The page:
Martyn Evans proposes some practical ways to prepare young professionals for their rescue mission

Martyn Evans index

I sat around a table in a meeting room at RIBA the other week with the eight young people who make up the board of YADA, the networking organisation that brings together young architects and developers. I found my mind wandering away from the detail of our discussion as I listened to them talk, thinking about how impressive they were and how happy I was to be working with them.

And then I read the nominations for the annual Estates Gazette Rising Stars awards – won at last Wednesday evening’s ceremony by 23-year-old Jack Sibley, TH Real Estate’s global tech strategist. Sixteen young professionals, including Becki Selby from U&I, a former colleague I admire greatly, made up a shortlist representing all sectors of the property industry – read their interviews and I guarantee you’ll feel that the future of the property business is in good hands.

It needs to be. Our built environment industries face huge challenges as we head towards Brexit, the possibility of another general election and the economic uncertainty they bring. We are told it could go either way. Brexiteers herald the sunny uplands of a future with no trade barriers, where our ability to sell goods and services to countries around the world is freed from the shackles of EU protectionism. Remainers, meanwhile, describe a UK professional landscape stripped of European workers where projects stack up on shelves and clients and their investors disappear faster than the regard in which we hold our politicians. Whichever way it goes, there’s one thing that’s certain – it’s the young people in our industries who will either save us or deliver the shape of our success.

So, how best to make sure we support them and produce a fantastically educated, professionally trained and mentored army of the future? Our schools need to understand better the pathways to a career in the built environment. I like to ask young architects I meet why they decided to follow a career in the profession – more people mention Kevin McCloud than something they learnt at school. How about every architecture school in the country encouraging every student to go to a school and advocate for their chosen profession at least once during their academic career?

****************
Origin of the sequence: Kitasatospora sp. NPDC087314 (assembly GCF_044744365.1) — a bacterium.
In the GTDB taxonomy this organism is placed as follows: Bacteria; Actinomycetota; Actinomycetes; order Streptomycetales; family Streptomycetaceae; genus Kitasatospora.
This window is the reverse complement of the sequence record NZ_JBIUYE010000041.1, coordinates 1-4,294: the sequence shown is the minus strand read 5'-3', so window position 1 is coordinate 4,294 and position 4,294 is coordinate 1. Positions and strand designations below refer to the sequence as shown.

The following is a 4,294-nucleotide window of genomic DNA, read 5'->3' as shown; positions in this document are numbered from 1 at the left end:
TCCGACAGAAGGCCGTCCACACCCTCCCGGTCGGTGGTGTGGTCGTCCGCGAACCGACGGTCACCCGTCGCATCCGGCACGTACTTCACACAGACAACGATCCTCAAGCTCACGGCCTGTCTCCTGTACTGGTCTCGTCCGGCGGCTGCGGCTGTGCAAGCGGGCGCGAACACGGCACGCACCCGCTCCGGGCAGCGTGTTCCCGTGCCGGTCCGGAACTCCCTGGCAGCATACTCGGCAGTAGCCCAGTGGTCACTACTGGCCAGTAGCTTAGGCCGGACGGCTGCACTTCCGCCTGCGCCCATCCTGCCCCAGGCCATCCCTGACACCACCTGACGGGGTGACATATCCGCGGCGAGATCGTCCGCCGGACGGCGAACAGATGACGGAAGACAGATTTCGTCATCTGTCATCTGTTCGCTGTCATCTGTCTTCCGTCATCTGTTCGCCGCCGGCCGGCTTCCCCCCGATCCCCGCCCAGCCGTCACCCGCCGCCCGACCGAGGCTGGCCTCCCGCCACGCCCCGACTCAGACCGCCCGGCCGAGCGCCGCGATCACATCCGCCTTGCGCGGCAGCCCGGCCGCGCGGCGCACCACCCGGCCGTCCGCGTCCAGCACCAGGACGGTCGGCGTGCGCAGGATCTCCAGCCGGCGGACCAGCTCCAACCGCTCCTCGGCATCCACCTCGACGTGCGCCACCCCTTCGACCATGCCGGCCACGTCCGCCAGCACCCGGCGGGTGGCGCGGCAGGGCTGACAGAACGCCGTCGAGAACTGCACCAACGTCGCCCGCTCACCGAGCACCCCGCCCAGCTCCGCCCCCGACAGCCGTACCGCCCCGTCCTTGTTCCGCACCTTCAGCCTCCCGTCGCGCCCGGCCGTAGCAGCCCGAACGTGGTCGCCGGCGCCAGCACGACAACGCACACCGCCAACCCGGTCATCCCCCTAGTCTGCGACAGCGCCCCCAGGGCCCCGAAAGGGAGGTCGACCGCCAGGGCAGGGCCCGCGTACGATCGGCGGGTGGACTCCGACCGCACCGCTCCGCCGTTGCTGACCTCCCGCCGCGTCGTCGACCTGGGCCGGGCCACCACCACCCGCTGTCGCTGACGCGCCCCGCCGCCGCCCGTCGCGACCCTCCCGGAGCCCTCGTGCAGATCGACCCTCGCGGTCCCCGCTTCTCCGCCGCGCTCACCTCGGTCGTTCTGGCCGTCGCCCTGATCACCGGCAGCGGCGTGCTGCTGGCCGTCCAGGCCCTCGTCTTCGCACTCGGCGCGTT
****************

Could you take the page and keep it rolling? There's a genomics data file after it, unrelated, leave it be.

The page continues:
How do our architecture schools make sure they stay relevant to our fast-changing economy? More connections with developers, funders, politics and planners. I’m all for an education where students are allowed the chance to dream and develop their personal vision, unfettered by the constraints of the real world. But there’s a point at which this just becomes irresponsible. I have spent way too many hours in crits and pin-ups, worrying about how the students are going to survive in a challenging real-world studio in front of demanding, financially challenged clients without the skills to support them. How do we teach them to prove to clients that great design is what’s going to save their businesses, not cost them the earth?

And what role for RIBA? I worry that the hallowed halls of 66 Portland Place project the side of a profession that’s losing touch with its next generation. Talk to small, start-up studios about the support RIBA offers them and they shrug and head to the nearest co-working coffee shop. It does vital work – its awards programmes are high quality; its small client services team produces valuable research and it has one of the best bookshops in London. But as a place that reflects a vital future for an army of young architects, hungry to shape the world, it is fading. The slightly more contemporary feel of 76, just up the road, helps, but every time I walk through those hallowed revolving doors at RIBA HQ my heart sinks a little and I fear for its relevance.

Every young architect has a hero. I would argue, though, that most of them are dead. How about we start the largest mentoring programme any profession has ever seen. Why couldn’t every practice in the country offer a small amount of time from a registered architect to an undergraduate student – a couple of mentoring sessions a year to look over projects before they’re submitted? A nationwide network of connections designed to make our architects of the future feel more connected and supported. We’ll be in trouble without them.